A lot of the difference in actual shave quality depends on shave technique as well as a sharp blade. Cost wise, Feather DE blades are in a sweet spot, if you buy by the hundred. About 20c each, so 10c per shavette load, so 2c per shave or less. There are plenty of DE blades that cost half or a third as much, but the Feather is very sharp. But lets say you run out of blades or are separated from your stash. You can always grab a pack of Personna Blues from Sallys or a pack of whatever blades at the drugstore in a pinch. The AC blades could be a challenge to find, and even buying them online is a bit pricey. Aren't they somewhere in the 75c to $1 per blade range? How many shaves from a blade? Even if you get ten good shaves from a blade, it still costs 5x per shave over the Feather DE blade. I doubt that the shave is 5x better. Maybe 5x easier to get that great shave, but my shavette shaves are as good as straight shaves with my best edges, if I only use high quality/performance DE blades. There is a learning curve. Once you get over the hump the shave is nothing to complain about.
 
I am quite sure that is true. However, price per shave is a lot higher, and the blades are one trick ponies. A DE blade can also be used in a DE razor. And one DE blade equals two shavette blades. Then there is the initial cost. Most beginners are going to opt for the $10 and below category of shavette and maybe upgrade to an AC or similar after AD sets in.

A lot of the difference in actual shave quality depends on shave technique as well as a sharp blade. Cost wise, Feather DE blades are in a sweet spot, if you buy by the hundred. About 20c each, so 10c per shavette load, so 2c per shave or less. There are plenty of DE blades that cost half or a third as much, but the Feather is very sharp. But lets say you run out of blades or are separated from your stash. You can always grab a pack of Personna Blues from Sallys or a pack of whatever blades at the drugstore in a pinch. The AC blades could be a challenge to find, and even buying them online is a bit pricey. Aren't they somewhere in the 75c to $1 per blade range? How many shaves from a blade? Even if you get ten good shaves from a blade, it still costs 5x per shave over the Feather DE blade. I doubt that the shave is 5x better. Maybe 5x easier to get that great shave, but my shavette shaves are as good as straight shaves with my best edges, if I only use high quality/performance DE blades. There is a learning curve. Once you get over the hump the shave is nothing to complain about.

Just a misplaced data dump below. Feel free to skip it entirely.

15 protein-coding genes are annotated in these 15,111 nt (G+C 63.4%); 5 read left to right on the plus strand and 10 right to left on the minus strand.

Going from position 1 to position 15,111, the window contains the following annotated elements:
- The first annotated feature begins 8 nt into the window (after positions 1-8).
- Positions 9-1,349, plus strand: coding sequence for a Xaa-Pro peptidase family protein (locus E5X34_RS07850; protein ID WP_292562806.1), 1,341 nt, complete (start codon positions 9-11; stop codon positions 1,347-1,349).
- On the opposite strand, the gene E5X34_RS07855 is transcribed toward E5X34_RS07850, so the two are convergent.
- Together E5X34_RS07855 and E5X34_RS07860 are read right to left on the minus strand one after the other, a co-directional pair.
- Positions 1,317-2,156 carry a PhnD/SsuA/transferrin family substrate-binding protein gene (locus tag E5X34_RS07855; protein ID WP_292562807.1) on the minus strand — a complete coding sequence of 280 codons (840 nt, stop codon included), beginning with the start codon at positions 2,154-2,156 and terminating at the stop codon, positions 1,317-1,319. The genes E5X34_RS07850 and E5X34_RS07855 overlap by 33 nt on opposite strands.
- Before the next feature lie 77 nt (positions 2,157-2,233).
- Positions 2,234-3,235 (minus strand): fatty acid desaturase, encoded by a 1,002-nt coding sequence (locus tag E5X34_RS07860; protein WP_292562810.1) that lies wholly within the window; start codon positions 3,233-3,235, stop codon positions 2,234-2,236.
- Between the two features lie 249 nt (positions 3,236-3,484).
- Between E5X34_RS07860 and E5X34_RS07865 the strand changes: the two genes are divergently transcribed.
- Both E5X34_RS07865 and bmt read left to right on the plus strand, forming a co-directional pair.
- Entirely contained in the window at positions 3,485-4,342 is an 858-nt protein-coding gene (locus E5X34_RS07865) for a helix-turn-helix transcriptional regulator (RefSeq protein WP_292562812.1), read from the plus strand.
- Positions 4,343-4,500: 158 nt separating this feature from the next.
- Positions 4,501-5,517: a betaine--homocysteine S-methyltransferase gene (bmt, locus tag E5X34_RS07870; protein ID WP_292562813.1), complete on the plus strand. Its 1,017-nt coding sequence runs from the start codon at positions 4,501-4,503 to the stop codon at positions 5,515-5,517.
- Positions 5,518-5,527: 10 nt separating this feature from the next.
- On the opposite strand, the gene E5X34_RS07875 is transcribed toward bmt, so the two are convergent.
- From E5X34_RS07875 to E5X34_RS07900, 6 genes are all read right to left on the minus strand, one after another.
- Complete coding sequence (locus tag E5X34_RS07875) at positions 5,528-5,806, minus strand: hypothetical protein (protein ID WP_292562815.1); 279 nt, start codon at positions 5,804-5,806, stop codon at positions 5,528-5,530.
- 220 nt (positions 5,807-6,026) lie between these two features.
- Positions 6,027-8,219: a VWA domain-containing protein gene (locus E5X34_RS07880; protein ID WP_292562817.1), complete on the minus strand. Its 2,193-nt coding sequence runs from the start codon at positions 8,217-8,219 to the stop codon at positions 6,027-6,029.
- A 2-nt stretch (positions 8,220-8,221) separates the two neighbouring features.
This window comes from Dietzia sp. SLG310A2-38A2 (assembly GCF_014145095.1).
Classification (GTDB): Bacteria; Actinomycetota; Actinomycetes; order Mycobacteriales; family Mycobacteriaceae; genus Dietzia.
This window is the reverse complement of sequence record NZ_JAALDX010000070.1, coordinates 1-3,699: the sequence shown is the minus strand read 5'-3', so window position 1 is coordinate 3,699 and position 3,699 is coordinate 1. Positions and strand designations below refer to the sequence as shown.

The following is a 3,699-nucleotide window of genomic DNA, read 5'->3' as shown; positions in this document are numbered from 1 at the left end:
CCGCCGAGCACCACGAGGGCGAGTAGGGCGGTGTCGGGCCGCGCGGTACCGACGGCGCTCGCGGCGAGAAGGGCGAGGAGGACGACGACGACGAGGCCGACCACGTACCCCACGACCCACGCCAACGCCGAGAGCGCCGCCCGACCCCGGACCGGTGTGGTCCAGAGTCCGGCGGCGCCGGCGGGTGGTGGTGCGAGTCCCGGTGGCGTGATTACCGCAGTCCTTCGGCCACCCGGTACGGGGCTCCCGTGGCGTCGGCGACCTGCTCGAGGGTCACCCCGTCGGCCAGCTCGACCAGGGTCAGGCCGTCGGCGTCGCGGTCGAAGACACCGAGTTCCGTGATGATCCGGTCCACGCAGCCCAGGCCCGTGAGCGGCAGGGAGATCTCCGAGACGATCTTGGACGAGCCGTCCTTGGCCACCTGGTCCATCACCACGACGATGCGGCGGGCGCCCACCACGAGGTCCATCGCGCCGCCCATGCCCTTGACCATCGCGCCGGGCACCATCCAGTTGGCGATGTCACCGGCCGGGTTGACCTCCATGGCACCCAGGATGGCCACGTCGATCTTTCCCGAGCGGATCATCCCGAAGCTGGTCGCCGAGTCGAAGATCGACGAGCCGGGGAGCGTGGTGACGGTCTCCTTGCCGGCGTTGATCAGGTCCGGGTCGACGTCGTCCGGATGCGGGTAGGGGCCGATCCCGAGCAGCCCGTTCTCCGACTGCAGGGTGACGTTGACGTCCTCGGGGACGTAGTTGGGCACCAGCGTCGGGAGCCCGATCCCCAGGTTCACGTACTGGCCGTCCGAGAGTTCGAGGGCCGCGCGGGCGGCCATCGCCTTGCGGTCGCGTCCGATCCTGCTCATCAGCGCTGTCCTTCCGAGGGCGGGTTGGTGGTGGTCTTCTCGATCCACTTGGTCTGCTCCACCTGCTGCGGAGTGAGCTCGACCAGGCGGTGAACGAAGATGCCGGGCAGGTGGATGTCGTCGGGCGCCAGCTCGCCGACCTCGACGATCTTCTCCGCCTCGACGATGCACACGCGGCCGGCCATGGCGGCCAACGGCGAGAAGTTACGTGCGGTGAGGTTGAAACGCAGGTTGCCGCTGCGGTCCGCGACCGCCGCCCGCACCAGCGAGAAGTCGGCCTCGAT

Feather SS folding now $69 on Amazon.

Blades, 33-50 cents apiece (approximately). Last me about a month shaving 4 times/week. (I can easily get 14 very comfortable, smooth shaves from a Schick Proline blade; 16 typically. 18 would not be much of a stretch.)

Shave quality difference between the Feather SS with an AC blade and a half-DE shavette? Priceless.
 
I'd been wanting to try a shavette for a while now. I've been face shaving with a straight since Feb. of 2014 and haven't looked back. Head shaves are still DE though.
These past 6 years I've always kinda wondered what a shavette would be like. I finally asked for a cheap one for Christmas and tried it out today.

Sheesh...I think I'll stick with my coticule finished straights.
Soooooo different.
Virtually no feedback(or maybe just different feedback that I can't read yet)
Very heavy scales make it a bit unwieldy(and even more difficult to maintain pressure and angle)
I never thought Derby blades were terribly sharp when I used to use them with my DE...they're sharp...and they can't discern skin from hair.
I can see how people would describe a shavette as requiring you to have perfect technique. However, the lack of feedback makes it nearly impossible for me to realize my angle or pressure is off until it's too late.

Not sure when/if I'll pull out this shavette again but a couple nicks are going to have to heal up first!!!!

Oddly enough, that is the exact kit I bought for my first shavette about 4 years ago. Before that, I used only straights. Nowadays, I'm about 50/50 straight/shavette.

What I can tell you about the kit you have based on my experience is that the razor/holder is decent. It holds the blades using the same mechanism as the Parker SR1, and the blade exposure is what I'd call moderate. The weight of it felt natural to me.